There are plenty of new names connected with the Pirates' resurgence this season. Burnett, Barajas, Barmes, Bedard, McGehee, Sutton. And Zoltan.Amid all the excitement of having a competitive baseball team -- and perhaps ending a record-setting string of 19 losing seasons -- the 2012 Pittsburgh Pirates have embraced a wacky bit from a goofy movie to celebrate their success. Whenever a player slaps an extra-base hit, his teammates put their hands together -- the left one on top of the right one with the thumbs extended and touching -- to form a sort of "Z."
"It all started in Atlanta when we were watching [television] in the clubhouse, and there was nothing we wanted to watch," said second baseman Neil Walker, recalling the last weekend in April. "We saw 'Dude, Where's My Car?' And guys were like 'Oh, we haven't seen this in a while.' So we watched it. "It was just so terrible and stupid. We just pulled that from it. It's just kind of our team way of bonding, I guess."
The 2000 comedy features a scene in which the stars, Ashton Kutcher and Seann William Scott, join a group of losers who are wearing Bubble Wrap and celebrating the pending arrival of the cult leader Zoltan.
"I think you've got to just find ways to lighten the mood at times," Walker said. "This game is so difficult that when times are going good, you have to celebrate. When times are going bad, you have to forget about it and move on. It's a way for all of us to come together a little bit more and have fun with it."
Carole Kunkle-Miller was in the stands at PNC Park recently when she noticed the players and fans making the strange hand gestures.
Okay, that's enough fun. Let's hear from a sports psychologist.
"I thought they were just being funny, and then I realized there was a meaning behind it," said Kunkle-Miller, a certified sports psychologist who has been practicing in Mt. Lebanon for 12 years.
It means the Pirates are winning and the players and their fans are having fun. It became prominent among the players in May after catcher Rod Barajas belted a game-winning home run against the Washington Nationals at PNC Park. As he rounded third, he found his teammates waiting for him at home plate, each one displaying the "Z."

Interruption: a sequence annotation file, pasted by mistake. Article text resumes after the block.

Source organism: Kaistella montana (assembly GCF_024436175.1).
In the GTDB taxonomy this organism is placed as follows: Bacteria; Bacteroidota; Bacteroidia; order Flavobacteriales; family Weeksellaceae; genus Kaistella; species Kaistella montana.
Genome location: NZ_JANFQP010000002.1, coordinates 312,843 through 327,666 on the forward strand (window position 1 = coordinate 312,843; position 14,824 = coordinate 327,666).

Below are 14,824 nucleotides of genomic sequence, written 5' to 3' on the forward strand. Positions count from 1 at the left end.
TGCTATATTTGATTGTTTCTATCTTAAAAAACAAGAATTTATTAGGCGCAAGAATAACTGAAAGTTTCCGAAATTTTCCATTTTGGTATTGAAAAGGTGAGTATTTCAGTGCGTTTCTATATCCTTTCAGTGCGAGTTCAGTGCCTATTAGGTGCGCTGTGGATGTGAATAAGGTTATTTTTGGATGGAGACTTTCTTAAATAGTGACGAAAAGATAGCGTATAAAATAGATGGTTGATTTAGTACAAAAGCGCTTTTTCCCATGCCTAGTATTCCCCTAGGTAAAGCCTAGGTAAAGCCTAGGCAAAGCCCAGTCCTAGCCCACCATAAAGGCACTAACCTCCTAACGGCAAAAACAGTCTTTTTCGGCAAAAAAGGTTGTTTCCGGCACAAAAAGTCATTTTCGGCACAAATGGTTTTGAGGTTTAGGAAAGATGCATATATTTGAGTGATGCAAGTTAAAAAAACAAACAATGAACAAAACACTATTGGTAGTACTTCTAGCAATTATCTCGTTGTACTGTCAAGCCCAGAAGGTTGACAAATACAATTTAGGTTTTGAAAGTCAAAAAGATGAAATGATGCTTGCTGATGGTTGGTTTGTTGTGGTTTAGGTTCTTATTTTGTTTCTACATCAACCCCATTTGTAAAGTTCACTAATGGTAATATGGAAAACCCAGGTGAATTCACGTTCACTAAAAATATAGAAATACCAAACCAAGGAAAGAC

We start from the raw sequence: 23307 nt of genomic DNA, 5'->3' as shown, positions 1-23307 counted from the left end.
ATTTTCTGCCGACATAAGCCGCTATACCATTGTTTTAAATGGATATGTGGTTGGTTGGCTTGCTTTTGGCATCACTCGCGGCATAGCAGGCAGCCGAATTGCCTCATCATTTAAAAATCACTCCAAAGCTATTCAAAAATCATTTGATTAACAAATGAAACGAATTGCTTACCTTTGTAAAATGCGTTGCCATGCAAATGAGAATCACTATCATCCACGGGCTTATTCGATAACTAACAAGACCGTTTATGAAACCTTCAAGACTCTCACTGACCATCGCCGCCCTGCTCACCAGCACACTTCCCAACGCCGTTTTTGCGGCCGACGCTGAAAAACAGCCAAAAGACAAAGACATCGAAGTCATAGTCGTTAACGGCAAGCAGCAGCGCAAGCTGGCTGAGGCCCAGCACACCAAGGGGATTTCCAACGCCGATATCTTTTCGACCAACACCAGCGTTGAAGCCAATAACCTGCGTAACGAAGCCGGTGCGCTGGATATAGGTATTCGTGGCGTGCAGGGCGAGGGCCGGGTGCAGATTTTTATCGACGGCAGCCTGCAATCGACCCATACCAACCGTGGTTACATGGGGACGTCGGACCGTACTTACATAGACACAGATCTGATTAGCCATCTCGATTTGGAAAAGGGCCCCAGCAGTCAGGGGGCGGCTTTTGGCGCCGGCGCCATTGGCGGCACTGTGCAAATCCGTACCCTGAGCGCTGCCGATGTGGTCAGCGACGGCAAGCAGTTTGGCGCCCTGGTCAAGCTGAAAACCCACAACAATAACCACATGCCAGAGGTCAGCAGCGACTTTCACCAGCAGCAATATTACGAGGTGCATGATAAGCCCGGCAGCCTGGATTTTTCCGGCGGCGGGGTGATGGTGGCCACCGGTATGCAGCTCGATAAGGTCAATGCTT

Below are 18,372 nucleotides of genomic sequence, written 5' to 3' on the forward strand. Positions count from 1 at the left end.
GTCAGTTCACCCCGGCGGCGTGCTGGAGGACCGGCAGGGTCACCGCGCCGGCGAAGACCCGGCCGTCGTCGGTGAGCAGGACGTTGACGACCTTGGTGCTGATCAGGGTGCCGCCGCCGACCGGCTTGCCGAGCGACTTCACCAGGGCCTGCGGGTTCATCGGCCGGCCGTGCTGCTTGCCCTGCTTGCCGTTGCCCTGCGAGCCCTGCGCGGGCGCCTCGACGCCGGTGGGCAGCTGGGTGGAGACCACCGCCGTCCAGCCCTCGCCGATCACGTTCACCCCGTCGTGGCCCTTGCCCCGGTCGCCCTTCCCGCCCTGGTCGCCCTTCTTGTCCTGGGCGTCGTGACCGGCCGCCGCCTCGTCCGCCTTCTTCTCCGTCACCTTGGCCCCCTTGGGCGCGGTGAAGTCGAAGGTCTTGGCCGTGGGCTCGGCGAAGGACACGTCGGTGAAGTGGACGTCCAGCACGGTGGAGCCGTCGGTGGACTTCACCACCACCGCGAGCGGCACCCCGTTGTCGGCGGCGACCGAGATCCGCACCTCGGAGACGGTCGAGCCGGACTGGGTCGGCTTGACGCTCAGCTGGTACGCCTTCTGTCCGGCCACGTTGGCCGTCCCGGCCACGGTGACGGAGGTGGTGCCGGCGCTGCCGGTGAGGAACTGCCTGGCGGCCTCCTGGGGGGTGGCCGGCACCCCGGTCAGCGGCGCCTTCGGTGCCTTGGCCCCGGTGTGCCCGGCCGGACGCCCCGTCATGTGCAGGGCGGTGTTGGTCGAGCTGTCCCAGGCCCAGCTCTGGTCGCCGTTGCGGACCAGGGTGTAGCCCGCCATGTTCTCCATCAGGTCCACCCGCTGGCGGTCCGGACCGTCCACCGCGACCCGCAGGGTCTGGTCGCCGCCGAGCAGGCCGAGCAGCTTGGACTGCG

"We just started doing it, we've been raking ever since," said starter A.J. Burnett. "That was my favorite part of the night, seeing 20 guys behind home plate doing that. It shows you what a group we have."
"It gives them a sense of shared goal and that positive message of winning. It unifies them," said Kunkle-Miller. "I remember when the Pirates were in the World Series (in 1979), they would play 'We Are Family' to rally the fans and get everybody going. This is a variation on that."
Like playoff beards, the Green Weenie and the Terrible Towel.
Oh, man. I wish I still had my Green Weenie...
"Athletes in general like to be part of a team," said Aimee Kimball, director of mental training at UPMC Sports Medicine on Pittsburgh's South Side. "So something that they all have in common, like an inside joke, bonds them a little more. And the fans then take it to another level."
Brilliant! Guys who play games for a living behave like boys!
"I love it because it's specific to them," said Pirates fan James Hans, 30, of Delmar, who attended Tuesday night's game at PNC Park. "They're a band of brothers sticking together."
"It's great," said his friend, Joey Morris, 29, of Plum. "It means they're having fun, and if they're not having fun, they're probably not winning."
Such would be the diagnosis of George Pappas, a sports psychologist who has been practicing in Squirrel Hill since 1985.
"It's important for athletes to have something to help them to tap into their full resources," said Pappas, who has worked with professional athletes across the country. "It helps in improving concentration, getting rid of unnecessary tension, substituting negative thoughts with positive thoughts. "It creates a positive image and it takes on like a self-fulfilling prophecy. When you're negative, a player strikes out, and he might dwell on what he's been doing wrong. Now he has something positive to think, and he's changed for the better."
Players always have been ritualistic, Pappas said.
"They wear a certain shirt, a certain sock. Superstitions. It's nothing new. This goes back decades."
Like tugging on your shirt, the way Pirates third baseman Richie Hebner did in the 1970s.
"I can see this working, this Zoltan, because now they believe they have something that's going to lead them to getting more hits," Pappas said. "And the fans form the association with it because they like to emulate their favorite players. They want part of the team."
As do the merchants. Dan Rock, general manager at Common Wealth Press on the South Side, said he and his co-workers were quick to seize on the symbol and have been selling T-shirts depicting the "Z" for a couple of weeks.
"We don't try to find T-shirt opportunities, but they seem to happen quite a bit with our sports teams," Rock said. "It's pretty popular right now, even though they don't have any words on them. Just the hands. "That's what a lot of our stuff is. If you're not from Pittsburgh, you won't get it. We get people who come in our shop all the time and say, 'I don't understand what these shirts mean.' We're definitely Pittsburghers making shirts for Pittsburghers."
Kunkle-Miller said she doesn't see anything wrong with rallying around something such as Zoltan.